Teaching kids the right brushing technique can sometimes be a challenge — and flossing may seem more challenging yet. Actually, teaching your child to floss properly doesn’t have to be difficult as long as you know the right teaching techniques. Read on to learn some top tips for helping your child learn to floss the right way.
When (and How) to Start Flossing
The exact age to begin flossing can vary from one child to the next. Most kids should start flossing somewhere between ages two and six. A good rule of thumb to follow is to start flossing when the teeth are close together. When you start flossing, explain to your child that staying healthy means not only brushing but also flossing every day. Tell them that you’ll be there to help as long as they need it, but that soon they’ll be grown up enough to floss on their own.
The Flossing Techniques That Make it Easy
There are a few flossing techniques that can make the flossing process easier for both you and your child. These include:
With Standard Floss: Hold floss between your thumb and index finger on your dominant hand. Demonstrate how to cut the proper amount — this is often the biggest challenge for kids. Also show your child how to twirl the floss around their fingers to anchor it without making it too tight or too loose. Show your child how to gently move the floss between each tooth while holding it taut between the fingers. Be sure to show your child that the floss needs to move upwards in a slight curve to fully get between each tooth. This can have a real learning curve, so remain patient and encouraging — your child will soon be able to floss expertly.
With a Disposable Flosser Tool: Disposable flosser tools make it especially easy to floss because they don’t require any floss measuring and because it’s easier to maintain control. Your child can learn to floss with disposable flosser tools in mere minutes, in fact. The technique is the same as for standard floss — again, you’ll want to make sure that your child understands how to get all the way between the teeth and the gums by curving as they move up. Be sure that your child uses fresh flosser tools for each section of the mouth and that they dispose of all the used tools promptly when they’re done.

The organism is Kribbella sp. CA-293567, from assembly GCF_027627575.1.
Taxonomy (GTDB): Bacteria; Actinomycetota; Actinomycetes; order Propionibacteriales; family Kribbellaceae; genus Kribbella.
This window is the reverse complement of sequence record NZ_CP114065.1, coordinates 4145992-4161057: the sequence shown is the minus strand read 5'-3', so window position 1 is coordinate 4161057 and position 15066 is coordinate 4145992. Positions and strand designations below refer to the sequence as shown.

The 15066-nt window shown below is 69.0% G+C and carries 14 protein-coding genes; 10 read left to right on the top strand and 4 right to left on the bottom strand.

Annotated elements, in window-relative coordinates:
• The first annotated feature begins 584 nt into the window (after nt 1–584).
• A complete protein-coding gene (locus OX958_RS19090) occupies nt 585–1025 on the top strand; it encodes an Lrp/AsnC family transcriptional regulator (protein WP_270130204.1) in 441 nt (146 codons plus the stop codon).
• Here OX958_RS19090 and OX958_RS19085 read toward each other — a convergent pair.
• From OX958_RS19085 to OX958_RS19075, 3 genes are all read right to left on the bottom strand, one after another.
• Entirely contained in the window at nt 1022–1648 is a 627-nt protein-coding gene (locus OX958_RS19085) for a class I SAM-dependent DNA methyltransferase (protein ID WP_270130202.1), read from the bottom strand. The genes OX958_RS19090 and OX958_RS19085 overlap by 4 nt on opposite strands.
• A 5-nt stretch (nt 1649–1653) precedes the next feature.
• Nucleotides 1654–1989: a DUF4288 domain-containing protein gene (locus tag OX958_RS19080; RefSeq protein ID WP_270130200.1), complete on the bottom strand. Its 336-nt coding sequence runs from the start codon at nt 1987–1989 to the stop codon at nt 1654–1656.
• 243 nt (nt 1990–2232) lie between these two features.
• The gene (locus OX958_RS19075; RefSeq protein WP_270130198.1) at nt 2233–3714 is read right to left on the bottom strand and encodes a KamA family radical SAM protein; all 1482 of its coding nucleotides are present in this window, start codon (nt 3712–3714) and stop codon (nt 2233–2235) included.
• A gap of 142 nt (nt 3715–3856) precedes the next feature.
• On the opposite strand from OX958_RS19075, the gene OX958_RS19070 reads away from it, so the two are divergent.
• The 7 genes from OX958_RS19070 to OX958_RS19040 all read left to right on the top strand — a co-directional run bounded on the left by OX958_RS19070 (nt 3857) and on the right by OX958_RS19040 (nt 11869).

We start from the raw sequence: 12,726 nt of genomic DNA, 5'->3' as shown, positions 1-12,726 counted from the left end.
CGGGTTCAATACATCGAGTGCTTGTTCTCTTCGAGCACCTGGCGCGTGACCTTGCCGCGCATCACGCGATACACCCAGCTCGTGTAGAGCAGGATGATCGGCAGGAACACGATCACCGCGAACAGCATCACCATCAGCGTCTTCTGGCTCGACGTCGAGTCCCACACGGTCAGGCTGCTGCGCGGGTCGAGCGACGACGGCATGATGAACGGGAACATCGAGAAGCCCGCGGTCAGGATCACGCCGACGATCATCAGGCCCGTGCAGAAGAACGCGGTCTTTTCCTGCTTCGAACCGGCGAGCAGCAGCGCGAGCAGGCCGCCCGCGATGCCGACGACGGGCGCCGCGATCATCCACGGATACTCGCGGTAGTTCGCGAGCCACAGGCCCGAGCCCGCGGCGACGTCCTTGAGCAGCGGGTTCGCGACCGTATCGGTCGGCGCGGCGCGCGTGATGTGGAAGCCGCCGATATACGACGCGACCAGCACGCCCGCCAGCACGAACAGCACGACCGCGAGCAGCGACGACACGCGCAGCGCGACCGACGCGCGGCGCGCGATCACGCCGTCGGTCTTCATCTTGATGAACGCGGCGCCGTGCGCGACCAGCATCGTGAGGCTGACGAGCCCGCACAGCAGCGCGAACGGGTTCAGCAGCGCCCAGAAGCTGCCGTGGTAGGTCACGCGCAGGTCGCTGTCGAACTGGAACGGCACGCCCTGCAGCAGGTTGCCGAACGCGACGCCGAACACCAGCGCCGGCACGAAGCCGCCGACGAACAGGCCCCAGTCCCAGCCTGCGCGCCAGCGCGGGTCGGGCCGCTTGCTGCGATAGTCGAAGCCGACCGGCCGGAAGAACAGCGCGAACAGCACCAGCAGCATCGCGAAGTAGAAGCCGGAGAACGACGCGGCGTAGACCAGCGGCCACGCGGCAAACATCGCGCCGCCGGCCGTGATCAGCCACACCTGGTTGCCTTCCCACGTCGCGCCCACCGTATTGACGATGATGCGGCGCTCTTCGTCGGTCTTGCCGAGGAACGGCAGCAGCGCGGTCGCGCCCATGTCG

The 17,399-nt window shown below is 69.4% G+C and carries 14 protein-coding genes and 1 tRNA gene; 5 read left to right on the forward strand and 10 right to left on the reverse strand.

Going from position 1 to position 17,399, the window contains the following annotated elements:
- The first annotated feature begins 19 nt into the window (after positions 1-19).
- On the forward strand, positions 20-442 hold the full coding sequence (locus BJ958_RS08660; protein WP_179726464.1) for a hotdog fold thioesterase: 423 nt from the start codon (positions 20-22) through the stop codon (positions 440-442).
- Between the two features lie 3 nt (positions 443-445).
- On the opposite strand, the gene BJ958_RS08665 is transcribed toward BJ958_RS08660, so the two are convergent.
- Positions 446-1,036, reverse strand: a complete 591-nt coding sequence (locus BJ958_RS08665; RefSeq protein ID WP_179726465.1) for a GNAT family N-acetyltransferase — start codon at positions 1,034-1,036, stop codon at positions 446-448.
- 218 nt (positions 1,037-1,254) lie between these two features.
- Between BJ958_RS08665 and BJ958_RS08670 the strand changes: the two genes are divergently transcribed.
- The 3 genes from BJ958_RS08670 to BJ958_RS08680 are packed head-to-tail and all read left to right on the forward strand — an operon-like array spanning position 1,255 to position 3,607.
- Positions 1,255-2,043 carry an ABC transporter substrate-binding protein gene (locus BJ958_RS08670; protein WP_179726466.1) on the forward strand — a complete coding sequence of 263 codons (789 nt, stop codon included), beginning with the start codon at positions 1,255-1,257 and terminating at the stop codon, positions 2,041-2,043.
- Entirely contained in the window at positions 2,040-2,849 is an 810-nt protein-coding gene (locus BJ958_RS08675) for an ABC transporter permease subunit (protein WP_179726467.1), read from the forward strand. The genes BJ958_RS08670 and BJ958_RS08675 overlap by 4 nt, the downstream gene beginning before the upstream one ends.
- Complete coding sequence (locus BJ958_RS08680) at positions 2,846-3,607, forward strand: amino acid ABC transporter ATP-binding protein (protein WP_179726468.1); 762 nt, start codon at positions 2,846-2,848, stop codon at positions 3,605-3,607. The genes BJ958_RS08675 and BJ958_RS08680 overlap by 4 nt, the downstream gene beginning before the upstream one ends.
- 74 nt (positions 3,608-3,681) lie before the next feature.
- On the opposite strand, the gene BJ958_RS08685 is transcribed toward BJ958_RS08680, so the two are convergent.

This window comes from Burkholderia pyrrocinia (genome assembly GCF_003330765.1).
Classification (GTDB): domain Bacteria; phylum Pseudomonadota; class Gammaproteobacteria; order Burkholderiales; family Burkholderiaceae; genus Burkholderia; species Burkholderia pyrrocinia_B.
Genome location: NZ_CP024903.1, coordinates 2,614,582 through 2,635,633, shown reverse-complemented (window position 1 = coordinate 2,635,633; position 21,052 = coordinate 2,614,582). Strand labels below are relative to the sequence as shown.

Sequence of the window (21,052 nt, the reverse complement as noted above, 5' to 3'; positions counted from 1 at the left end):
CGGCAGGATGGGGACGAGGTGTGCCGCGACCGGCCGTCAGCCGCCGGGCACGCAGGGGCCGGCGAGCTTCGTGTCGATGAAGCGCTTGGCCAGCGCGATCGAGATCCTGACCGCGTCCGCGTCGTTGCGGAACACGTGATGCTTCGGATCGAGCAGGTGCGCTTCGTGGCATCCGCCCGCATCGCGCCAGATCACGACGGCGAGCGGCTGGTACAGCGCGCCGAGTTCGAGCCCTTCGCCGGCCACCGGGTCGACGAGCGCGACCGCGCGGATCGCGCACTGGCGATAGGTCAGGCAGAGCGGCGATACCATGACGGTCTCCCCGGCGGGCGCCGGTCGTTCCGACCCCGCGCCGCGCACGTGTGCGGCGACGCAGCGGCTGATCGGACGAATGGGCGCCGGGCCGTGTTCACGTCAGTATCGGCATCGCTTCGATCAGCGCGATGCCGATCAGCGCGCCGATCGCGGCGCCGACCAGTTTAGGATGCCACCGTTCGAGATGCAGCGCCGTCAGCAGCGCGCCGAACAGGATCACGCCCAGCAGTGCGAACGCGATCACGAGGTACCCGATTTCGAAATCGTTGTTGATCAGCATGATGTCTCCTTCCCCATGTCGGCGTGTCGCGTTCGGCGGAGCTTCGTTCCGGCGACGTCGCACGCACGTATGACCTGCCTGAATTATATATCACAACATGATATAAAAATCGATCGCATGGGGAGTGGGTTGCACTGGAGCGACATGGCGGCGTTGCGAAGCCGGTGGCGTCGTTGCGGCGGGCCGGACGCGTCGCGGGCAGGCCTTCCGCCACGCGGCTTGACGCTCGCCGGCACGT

With a Water Flosser Device: Water flosser devices are so popular today because they’re extremely easy to use. While many kids enjoy the bursts of water from a water flosser, these devices should be used only as supplements to flossing with standard floss or a disposable flosser tool. Water flossers are a good way to wash away any debris left by flossing but don’t rely on this device to get into the tiny hidden crevices like regular flossing can.
Creating a Flossing Routine That Lasts
Because flossing takes time, especially in the beginning, it’s best to schedule it at the end of the day. If your child flosses just before bed, they’ll be able to take their time to do a thorough job. Flossing at night is also beneficial because it allows you to eliminate any debris that’s still left after brushing. Since flossing is something new for your child, they might take some time to fully adapt to it. Consider the use of small rewards as positive reinforcement when your child flosses faithfully. You can offer small rewards for flossing streaks. For example, flossing every night for a week straight can be worth a prize — and flossing for a month can earn a larger prize. Any non-food prize that your kid enjoys is usually a good choice for a flossing reward.
Time For a Check-Up?
The team at Pediatric Dentistry of Central Florida is ready to help with check-ups, dental cleanings, fillings, fluoride treatments, sealants, orthodontics, thumb sucking/pacifier counseling, lip tie revision, tongue tie revision, and much more. Contact us anytime to arrange your child’s next visit with a supportive and caring pediatric dentist!